Construction of Singapore Changi Airport’s Jewel is 75% complete
The Jewel façade is...
The ‘Jewel’ complex being constructed at the Changi Airport in Singapore is 75% complete, and on schedule to be open in 2019.
The Jewel façade is being constructed using more than 9,000 pieces of glass – each one specially manufactured.
The façade will also feature more than 18,000 pieces of steel beams and over 6,000 steel nodes.
Due to the complexity of the façade, with each piece of custom made glass having different dimensions, the project has been in development for five years.
“Given the unique measurements of each glass panel, the installation process warrants precise coordination to ensure that each panel is fitted into the correct ‘grid’ placement that it is planned for,” stated Jewel Changi Airport.
“Meticulous execution is also required as the glass panels are transported from the ground level to the top of the façade for the roof installation.”
It will weigh more than 6,000 tonnes and will connect the Arrival Hall in Terminal 1 to Terminals 2 and 3 through pedestrian bridges.
The construction project will feature a 40m waterfall and a five-storey plant collection, dubbed the Rain Vortex and Forest Valley.
In total, the complex will span 10 storeys and cover 134,000sqm, housing 9,000sqm of retail space and 300 tenants.
China’s Broad Group builds 10-storey apartment in 28 hours
The China-based manufacturing enterprise Broad Group has managed to construct a 10-storey steel apartment building in just over a day. Constructed in the city of Changsha in China, the company used bolt-together modular units known as its “Living Building System”.
A video time-lapse showing the build process. Video: Broad Group.
Broad Group, a manufacturing company based in Changsha, constructs a range of air-conditioning, heating, and prefabricated structural units. It accomplished the challenge in 28 hours and 45 minutes, enlisting help from three cranes and an on-site workforce.
Broad Group’s “Living Building” system
Designed to be easy to transport and install, Broad Group’s “Living Building” system uses components that are able to fit into a standard shipping container, and then be bolted together when they reach the site. Ductwork and wiring are fitted directly by the factory, the company said.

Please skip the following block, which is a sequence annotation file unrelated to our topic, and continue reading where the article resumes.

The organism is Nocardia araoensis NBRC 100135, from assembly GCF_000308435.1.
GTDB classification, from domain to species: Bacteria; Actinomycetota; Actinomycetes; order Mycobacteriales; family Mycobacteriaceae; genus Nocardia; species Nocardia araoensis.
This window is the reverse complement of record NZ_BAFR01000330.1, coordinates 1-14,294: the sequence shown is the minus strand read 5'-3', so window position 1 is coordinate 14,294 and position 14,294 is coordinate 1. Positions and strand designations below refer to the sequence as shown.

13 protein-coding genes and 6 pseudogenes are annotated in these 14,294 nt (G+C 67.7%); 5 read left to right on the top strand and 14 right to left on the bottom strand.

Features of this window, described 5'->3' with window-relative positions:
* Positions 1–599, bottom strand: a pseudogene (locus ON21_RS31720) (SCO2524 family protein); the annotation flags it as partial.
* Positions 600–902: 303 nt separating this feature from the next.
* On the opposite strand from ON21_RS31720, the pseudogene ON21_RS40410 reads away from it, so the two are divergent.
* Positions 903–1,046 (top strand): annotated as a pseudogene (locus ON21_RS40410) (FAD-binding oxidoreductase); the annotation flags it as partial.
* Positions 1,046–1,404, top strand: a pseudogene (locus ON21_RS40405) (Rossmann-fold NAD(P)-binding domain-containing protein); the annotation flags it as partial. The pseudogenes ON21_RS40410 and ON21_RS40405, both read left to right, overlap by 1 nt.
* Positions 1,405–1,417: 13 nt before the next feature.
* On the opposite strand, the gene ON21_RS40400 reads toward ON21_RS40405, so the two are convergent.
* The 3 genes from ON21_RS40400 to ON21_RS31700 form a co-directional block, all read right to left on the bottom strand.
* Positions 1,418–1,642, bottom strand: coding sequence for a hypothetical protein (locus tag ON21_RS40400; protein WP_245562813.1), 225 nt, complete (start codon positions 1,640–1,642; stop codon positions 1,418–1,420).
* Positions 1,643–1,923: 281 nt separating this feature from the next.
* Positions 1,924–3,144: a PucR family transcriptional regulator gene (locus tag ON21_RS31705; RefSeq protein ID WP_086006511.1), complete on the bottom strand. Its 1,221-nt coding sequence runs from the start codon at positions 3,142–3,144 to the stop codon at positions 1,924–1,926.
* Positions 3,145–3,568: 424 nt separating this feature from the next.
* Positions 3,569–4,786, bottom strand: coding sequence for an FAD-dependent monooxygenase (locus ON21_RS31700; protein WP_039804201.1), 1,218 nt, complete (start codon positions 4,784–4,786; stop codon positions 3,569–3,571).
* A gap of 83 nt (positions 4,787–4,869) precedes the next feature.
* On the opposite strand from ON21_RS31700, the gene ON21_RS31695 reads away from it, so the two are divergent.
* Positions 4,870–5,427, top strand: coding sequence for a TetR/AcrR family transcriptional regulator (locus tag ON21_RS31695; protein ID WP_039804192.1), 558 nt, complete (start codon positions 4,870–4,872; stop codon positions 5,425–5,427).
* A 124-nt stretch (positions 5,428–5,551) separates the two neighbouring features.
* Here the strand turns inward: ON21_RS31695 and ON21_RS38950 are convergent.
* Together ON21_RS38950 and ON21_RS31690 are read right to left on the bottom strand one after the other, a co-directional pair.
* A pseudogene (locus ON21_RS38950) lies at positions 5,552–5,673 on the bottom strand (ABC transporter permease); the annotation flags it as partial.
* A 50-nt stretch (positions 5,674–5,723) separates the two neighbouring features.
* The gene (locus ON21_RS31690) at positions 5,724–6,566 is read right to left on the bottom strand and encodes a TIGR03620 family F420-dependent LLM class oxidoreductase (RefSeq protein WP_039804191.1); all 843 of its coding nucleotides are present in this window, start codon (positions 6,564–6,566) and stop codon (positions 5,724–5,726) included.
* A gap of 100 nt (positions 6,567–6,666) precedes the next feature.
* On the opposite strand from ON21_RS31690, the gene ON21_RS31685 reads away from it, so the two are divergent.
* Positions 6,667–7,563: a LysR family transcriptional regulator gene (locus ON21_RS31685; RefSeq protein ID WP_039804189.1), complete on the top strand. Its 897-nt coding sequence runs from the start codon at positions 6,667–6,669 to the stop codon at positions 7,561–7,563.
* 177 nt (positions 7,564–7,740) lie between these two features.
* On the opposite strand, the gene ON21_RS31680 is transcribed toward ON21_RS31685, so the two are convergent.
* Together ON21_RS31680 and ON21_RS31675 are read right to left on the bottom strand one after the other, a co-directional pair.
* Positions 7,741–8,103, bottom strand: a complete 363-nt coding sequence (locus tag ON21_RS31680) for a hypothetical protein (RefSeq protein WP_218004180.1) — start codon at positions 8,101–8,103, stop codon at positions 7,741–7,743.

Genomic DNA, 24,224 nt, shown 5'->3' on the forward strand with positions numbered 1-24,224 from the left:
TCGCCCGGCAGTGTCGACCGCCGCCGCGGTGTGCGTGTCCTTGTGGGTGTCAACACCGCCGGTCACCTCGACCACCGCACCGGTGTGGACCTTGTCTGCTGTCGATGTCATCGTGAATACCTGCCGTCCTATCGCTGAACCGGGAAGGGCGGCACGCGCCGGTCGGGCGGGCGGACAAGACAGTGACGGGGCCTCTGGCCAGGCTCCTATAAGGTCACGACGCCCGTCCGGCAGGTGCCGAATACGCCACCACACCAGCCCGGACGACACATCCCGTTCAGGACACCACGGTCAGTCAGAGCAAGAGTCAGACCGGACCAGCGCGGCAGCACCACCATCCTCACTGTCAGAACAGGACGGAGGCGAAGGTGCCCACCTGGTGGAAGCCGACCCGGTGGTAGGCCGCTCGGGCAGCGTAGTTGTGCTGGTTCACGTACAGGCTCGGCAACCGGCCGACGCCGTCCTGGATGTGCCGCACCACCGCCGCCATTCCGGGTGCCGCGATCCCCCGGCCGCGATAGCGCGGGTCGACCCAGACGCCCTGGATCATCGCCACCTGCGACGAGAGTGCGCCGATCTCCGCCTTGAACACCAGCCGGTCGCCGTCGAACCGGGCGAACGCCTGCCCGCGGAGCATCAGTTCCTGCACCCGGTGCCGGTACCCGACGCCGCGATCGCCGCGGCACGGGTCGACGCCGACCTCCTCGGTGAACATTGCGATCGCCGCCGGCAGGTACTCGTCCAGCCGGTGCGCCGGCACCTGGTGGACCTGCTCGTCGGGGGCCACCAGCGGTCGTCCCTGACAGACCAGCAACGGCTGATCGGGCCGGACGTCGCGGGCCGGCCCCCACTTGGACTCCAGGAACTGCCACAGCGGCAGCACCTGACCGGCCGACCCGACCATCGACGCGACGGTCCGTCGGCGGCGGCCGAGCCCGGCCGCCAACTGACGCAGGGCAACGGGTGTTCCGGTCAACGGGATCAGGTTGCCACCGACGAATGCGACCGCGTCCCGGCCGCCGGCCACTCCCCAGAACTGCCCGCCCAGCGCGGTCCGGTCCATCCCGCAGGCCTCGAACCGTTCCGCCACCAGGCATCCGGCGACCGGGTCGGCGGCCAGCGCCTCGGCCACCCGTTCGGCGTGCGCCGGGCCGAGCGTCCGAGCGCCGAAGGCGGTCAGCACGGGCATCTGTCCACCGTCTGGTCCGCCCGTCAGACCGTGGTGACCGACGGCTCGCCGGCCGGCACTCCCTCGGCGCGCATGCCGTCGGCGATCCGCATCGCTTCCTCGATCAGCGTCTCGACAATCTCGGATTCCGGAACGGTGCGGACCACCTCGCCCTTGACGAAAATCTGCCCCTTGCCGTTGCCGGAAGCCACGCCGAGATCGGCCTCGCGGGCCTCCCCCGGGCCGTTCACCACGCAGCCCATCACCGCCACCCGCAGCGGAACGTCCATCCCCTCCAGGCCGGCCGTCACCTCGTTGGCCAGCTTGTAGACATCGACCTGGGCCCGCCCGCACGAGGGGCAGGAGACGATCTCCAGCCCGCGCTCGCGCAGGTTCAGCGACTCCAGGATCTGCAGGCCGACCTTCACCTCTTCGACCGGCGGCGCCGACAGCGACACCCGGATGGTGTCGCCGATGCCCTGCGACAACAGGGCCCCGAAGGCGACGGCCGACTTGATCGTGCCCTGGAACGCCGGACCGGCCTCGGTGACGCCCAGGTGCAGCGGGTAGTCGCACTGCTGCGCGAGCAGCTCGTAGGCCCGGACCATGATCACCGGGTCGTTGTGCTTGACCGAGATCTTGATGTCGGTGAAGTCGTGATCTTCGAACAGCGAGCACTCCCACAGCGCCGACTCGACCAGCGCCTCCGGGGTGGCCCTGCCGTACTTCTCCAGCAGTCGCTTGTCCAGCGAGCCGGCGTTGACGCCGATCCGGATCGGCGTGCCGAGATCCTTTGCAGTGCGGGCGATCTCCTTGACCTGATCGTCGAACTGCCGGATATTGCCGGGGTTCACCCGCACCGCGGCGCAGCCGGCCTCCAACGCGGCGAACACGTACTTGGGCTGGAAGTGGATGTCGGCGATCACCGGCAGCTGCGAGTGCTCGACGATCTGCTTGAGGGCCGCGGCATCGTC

As part of the system, Broad Group’s B-Core steel slabs are used as structural elements which, the company claims are 10-times lighter and 100-times stronger than conventional slabs. The company also says they have the ability to resist earthquakes and typhoons, and that it costs less than a carbon steel building and has low energy consumption.
Broad Group also says that buildings of up to 200 storeys, supertall towers, could be built using the same modules due to the B-Core steel slabs’ strength and lightness.
Other Broad Group projects
Broad Group has completed other significant projects in the past. In 2012, for instance, it attempted to build the tallest tower in the world in Changsha at 838m, which would have made it 10m taller than the Burj Khalifa in Dubai. The company claimed it could have made the building, named Sky City, in just eight months. However, due to not receiving approval, it was never built.
In 2015, the company accomplished another “speed-build” challenge, constructing a 57-story tower using the “Living Building system”. It was completed in just 19 days.